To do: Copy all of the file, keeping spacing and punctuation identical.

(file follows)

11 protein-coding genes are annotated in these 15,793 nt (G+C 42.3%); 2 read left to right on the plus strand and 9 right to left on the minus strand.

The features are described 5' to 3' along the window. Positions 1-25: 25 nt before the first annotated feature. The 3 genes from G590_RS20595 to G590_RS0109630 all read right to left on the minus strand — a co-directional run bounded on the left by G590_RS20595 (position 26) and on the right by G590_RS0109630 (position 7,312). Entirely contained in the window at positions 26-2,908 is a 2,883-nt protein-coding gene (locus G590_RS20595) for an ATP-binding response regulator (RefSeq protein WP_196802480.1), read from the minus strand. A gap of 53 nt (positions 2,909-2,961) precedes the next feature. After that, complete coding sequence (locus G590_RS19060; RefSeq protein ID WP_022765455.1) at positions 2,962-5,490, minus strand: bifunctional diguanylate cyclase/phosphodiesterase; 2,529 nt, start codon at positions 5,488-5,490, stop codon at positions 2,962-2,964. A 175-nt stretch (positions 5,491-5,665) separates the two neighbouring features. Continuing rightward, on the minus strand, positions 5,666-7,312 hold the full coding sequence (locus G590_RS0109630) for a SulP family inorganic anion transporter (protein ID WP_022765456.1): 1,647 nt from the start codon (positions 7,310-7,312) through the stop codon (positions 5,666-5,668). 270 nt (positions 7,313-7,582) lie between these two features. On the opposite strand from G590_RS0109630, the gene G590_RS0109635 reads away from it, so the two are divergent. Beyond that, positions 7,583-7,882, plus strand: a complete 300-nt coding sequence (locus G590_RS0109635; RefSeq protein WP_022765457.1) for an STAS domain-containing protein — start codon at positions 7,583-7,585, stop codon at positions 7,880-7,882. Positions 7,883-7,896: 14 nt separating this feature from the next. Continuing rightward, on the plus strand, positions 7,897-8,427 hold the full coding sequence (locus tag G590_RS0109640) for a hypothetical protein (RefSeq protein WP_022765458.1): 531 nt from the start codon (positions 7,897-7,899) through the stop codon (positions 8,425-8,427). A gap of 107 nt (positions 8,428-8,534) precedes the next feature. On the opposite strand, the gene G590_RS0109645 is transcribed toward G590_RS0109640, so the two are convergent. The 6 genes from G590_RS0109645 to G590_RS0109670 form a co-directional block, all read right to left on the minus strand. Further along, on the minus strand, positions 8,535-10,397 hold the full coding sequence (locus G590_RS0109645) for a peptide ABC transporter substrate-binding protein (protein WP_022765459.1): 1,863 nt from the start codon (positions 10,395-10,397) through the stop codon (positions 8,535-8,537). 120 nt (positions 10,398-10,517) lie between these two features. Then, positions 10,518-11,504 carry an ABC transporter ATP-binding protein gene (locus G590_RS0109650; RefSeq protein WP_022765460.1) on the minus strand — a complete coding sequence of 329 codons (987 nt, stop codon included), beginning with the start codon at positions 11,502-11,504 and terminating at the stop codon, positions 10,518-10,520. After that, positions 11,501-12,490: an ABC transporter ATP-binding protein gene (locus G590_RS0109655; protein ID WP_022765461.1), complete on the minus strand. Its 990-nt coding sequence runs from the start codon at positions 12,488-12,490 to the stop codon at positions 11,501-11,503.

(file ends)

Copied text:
11 protein-coding genes are annotated in these 15,793 nt (G+C 42.3%); 2 read left to right on the plus strand and 9 right to left on the minus strand.

The features are described 5' to 3' along the window. Positions 1-25: 25 nt before the first annotated feature. The 3 genes from G590_RS20595 to G590_RS0109630 all read right to left on the minus strand — a co-directional run bounded on the left by G590_RS20595 (position 26) and on the right by G590_RS0109630 (position 7,312). Entirely contained in the window at positions 26-2,908 is a 2,883-nt protein-coding gene (locus G590_RS20595) for an ATP-binding response regulator (RefSeq protein WP_196802480.1), read from the minus strand. A gap of 53 nt (positions 2,909-2,961) precedes the next feature. After that, complete coding sequence (locus G590_RS19060; RefSeq protein ID WP_022765455.1) at positions 2,962-5,490, minus strand: bifunctional diguanylate cyclase/phosphodiesterase; 2,529 nt, start codon at positions 5,488-5,490, stop codon at positions 2,962-2,964. A 175-nt stretch (positions 5,491-5,665) separates the two neighbouring features. Continuing rightward, on the minus strand, positions 5,666-7,312 hold the full coding sequence (locus G590_RS0109630) for a SulP family inorganic anion transporter (protein ID WP_022765456.1): 1,647 nt from the start codon (positions 7,310-7,312) through the stop codon (positions 5,666-5,668). 270 nt (positions 7,313-7,582) lie between these two features. On the opposite strand from G590_RS0109630, the gene G590_RS0109635 reads away from it, so the two are divergent. Beyond that, positions 7,583-7,882, plus strand: a complete 300-nt coding sequence (locus G590_RS0109635; RefSeq protein WP_022765457.1) for an STAS domain-containing protein — start codon at positions 7,583-7,585, stop codon at positions 7,880-7,882. Positions 7,883-7,896: 14 nt separating this feature from the next. Continuing rightward, on the plus strand, positions 7,897-8,427 hold the full coding sequence (locus tag G590_RS0109640) for a hypothetical protein (RefSeq protein WP_022765458.1): 531 nt from the start codon (positions 7,897-7,899) through the stop codon (positions 8,425-8,427). A gap of 107 nt (positions 8,428-8,534) precedes the next feature. On the opposite strand, the gene G590_RS0109645 is transcribed toward G590_RS0109640, so the two are convergent. The 6 genes from G590_RS0109645 to G590_RS0109670 form a co-directional block, all read right to left on the minus strand. Further along, on the minus strand, positions 8,535-10,397 hold the full coding sequence (locus G590_RS0109645) for a peptide ABC transporter substrate-binding protein (protein WP_022765459.1): 1,863 nt from the start codon (positions 10,395-10,397) through the stop codon (positions 8,535-8,537). 120 nt (positions 10,398-10,517) lie between these two features. Then, positions 10,518-11,504 carry an ABC transporter ATP-binding protein gene (locus G590_RS0109650; RefSeq protein WP_022765460.1) on the minus strand — a complete coding sequence of 329 codons (987 nt, stop codon included), beginning with the start codon at positions 11,502-11,504 and terminating at the stop codon, positions 10,518-10,520. After that, positions 11,501-12,490: an ABC transporter ATP-binding protein gene (locus G590_RS0109655; protein ID WP_022765461.1), complete on the minus strand. Its 990-nt coding sequence runs from the start codon at positions 12,488-12,490 to the stop codon at positions 11,501-11,503.